In the “dripping bucket” diagram, it’s also key to note that the Pension Protection Act of 2006 placed strict limits on single and multi-employer pension plans across the nation, with private sector employers having to meet federally mandated pension funding levels of 94 percent in 2009. That means that already decreasing residuals income will be redirected from the Health Plan to meet strict levels required by the Pension Protection Act. By 2012, the combination of rising healthcare costs and the need to fund the pension will produce a deficit in your MPI Health Plan of more than $580 million. In fact, the economics that the IATSE has had to reckon in making preparations to protect your Health Plan for just a single Contract cycle (new employer contributions of roughly $164 million, and an additional $35 million when additional 15 cents ($.15) per hour is triggered, spending down reserves in excess of $187 million, and negotiated Health Plan design changes of more than $233 million) reveal a staggering figure of nearly $600 million just to keep pace with the “perfect storm” described above. Perception vs. Reality One question many Plan members have voiced is: How can your MPI Health Plans be under such intense economic duress when Hollywood-made films like Avatar are breaking global records and 2009’s overall domestic box office gross was $10.594 billion? How could a banner year for Hollywood studios result in lowered employer contributions into both the Health and Pensions Plans of 73 million total hours, six million hours less than in 2007? The answer is you need to look at the whole picture. The primary source of income flowing into your MPI Health Plans comes from supplemental markets, i.e.. DVD sales, foreign markets and sales into network television, etc., not from box office revenues. A recent New York Times article (about the proposed sale of MGM) highlighted a report by Barclays Capital, which noted that, “even studios much healthier than MGM, bitten by falling DVD revenue and a 30 percent decline in operating income from 2007 to 2009, had experienced a sharp reduction in their relative importance to the
Skyrocketing health care costs aren’t the only problem.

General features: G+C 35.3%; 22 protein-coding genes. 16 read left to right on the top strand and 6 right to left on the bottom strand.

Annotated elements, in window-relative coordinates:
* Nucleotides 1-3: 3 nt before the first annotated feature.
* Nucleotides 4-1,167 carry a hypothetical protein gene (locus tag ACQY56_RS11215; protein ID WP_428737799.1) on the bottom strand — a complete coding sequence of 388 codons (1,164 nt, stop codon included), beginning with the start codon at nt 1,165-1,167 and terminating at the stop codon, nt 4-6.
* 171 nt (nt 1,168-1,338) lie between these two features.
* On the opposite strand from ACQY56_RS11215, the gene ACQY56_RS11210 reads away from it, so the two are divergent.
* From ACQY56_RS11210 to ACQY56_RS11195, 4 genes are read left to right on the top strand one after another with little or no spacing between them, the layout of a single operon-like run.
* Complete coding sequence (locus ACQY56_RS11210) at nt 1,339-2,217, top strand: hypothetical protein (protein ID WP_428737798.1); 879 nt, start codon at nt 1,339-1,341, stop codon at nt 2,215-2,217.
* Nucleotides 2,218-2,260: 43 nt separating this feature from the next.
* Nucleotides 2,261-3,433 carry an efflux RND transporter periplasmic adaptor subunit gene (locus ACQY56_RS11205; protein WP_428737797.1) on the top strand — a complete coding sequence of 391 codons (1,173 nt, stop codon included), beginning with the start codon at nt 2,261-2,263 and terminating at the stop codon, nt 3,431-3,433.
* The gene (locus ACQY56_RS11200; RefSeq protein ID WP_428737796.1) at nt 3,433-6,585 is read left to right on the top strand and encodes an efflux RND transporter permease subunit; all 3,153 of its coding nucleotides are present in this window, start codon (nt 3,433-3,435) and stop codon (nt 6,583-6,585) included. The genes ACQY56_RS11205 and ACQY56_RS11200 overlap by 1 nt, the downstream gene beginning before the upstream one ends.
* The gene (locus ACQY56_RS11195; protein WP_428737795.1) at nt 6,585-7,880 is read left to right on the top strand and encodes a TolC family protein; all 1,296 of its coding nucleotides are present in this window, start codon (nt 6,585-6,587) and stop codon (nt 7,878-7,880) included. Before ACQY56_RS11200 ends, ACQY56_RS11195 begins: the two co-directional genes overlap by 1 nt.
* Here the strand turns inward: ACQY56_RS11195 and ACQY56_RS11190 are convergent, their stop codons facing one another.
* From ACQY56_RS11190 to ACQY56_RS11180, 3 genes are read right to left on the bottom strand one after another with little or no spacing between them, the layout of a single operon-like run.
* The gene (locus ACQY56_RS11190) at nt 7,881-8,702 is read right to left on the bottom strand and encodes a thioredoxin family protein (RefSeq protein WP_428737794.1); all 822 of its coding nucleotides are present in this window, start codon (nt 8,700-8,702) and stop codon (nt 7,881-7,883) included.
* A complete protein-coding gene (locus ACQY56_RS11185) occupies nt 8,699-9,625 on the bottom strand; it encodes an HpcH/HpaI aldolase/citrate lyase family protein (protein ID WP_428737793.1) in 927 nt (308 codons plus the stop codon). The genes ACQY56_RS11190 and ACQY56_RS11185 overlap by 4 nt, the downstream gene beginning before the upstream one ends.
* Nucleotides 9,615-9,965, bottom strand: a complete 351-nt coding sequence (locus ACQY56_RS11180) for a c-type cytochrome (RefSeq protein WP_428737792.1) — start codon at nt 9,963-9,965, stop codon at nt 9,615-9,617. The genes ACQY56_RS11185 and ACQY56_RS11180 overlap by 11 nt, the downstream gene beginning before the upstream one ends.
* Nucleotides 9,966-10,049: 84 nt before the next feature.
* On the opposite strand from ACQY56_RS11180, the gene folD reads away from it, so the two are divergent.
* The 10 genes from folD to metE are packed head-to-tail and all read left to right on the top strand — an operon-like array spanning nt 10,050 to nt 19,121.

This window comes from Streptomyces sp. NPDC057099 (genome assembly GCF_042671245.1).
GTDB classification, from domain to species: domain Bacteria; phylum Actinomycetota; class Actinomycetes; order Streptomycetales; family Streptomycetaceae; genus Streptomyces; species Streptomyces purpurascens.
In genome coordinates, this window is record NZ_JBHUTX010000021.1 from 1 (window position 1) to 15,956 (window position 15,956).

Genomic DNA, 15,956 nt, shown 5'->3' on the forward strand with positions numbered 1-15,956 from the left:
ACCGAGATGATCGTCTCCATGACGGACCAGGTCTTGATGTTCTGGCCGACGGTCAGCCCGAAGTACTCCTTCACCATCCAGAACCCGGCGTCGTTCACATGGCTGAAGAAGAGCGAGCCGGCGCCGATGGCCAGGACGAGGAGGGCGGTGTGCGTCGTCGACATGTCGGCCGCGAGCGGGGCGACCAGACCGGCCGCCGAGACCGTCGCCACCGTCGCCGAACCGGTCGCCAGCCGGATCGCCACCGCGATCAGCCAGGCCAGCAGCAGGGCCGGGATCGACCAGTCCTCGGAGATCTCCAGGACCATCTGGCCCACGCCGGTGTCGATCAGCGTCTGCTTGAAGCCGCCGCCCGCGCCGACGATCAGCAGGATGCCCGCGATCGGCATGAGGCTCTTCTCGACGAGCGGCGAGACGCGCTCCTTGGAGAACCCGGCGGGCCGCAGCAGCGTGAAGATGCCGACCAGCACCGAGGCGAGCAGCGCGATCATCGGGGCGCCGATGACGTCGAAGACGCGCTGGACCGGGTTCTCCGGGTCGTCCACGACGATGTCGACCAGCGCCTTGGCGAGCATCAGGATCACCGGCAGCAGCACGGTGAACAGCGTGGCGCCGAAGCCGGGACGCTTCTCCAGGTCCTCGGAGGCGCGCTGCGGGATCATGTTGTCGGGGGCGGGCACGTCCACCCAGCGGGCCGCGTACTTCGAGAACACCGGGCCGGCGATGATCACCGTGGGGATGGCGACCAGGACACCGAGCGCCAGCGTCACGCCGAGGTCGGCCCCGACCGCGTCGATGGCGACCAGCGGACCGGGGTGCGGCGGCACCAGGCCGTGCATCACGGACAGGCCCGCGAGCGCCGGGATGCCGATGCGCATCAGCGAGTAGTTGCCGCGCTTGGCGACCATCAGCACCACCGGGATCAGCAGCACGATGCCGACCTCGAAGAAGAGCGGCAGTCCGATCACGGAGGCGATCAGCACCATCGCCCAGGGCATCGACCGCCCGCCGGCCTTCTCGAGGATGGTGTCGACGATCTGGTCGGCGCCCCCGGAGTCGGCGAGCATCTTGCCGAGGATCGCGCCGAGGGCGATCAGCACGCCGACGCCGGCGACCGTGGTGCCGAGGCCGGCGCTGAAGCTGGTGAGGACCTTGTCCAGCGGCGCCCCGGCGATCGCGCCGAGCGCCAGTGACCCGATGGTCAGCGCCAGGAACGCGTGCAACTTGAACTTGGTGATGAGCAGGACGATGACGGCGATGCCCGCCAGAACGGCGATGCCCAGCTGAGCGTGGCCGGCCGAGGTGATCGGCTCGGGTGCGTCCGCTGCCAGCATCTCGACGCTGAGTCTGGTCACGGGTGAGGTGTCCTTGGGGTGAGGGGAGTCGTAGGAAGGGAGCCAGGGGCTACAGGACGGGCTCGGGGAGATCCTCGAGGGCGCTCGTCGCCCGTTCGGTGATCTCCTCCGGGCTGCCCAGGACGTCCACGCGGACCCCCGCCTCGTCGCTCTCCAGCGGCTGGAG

media companies that own them.” The article went on to note: “Looking at Warner Bros, (a unit of Time Warner), Paramount (Viacom), Disney Studios (the Walt Disney Company) and 20th Century Fox (the News Corporation), the Barclays report reckoned that such studios, on average, accounted for only about 10 percent of the “enterprise value” of their parents.” “While we enjoy thinking about the film business, the reality is that film doesn’t matter nearly as much to the stocks of media conglomerates as it previously had,” the Barclays report stated. While the IATSE has gone the extra mile in protecting your MPI Health Plan (through preparations noted above like spending down reserves, and increasing employer contributions at the bargaining table) the storm is just too intense to weather by such methods alone. Mercer’s Chuck Hartwig says multi-employer plans like MPI are working extra hard to ensure Plan dollars are spent as efficiently as possible. That includes joining forces with the other entertainment industry plans to find the lowest cost/highest quality prescription drug program in the market, and offering disease management programs to help participants with high-cost conditions. So what can you, as a Plan member, do to help weather this inflationary storm? N Call in your jobs to your Locals and encourage all working members you know to follow your example. If all jobs are called in, union and non-union alike, the IATSE will be in a better position to help our brothers and sisters find the extra days of work to help them qualify for eligibility, as well as identify all negotiated employer contributions into the Plan through added working hours N Stay within network when choosing services and utilize the MEDCO prescription drug plan whenever possible. Previously contracted rates reduce the overall costs of the Plan and ultimately reduce any out-of-pocket costs for Plan Members N If available, take advantage of the medical services provided by the Motion Picture & Television Fund clinics and physicians, who typically cover 100 percent of costs, to better help reduce overall Plan rates. N Get involved with the national health care debate and urge your representatives to not compromise when it comes to important issues impacting your family’s future. These include not taxing so-called “Cadillac” insurance plans, prohibiting insurance companies from denying coverage due to pre-existing medical conditions, and mandating that all employers pay their fair share. April 2010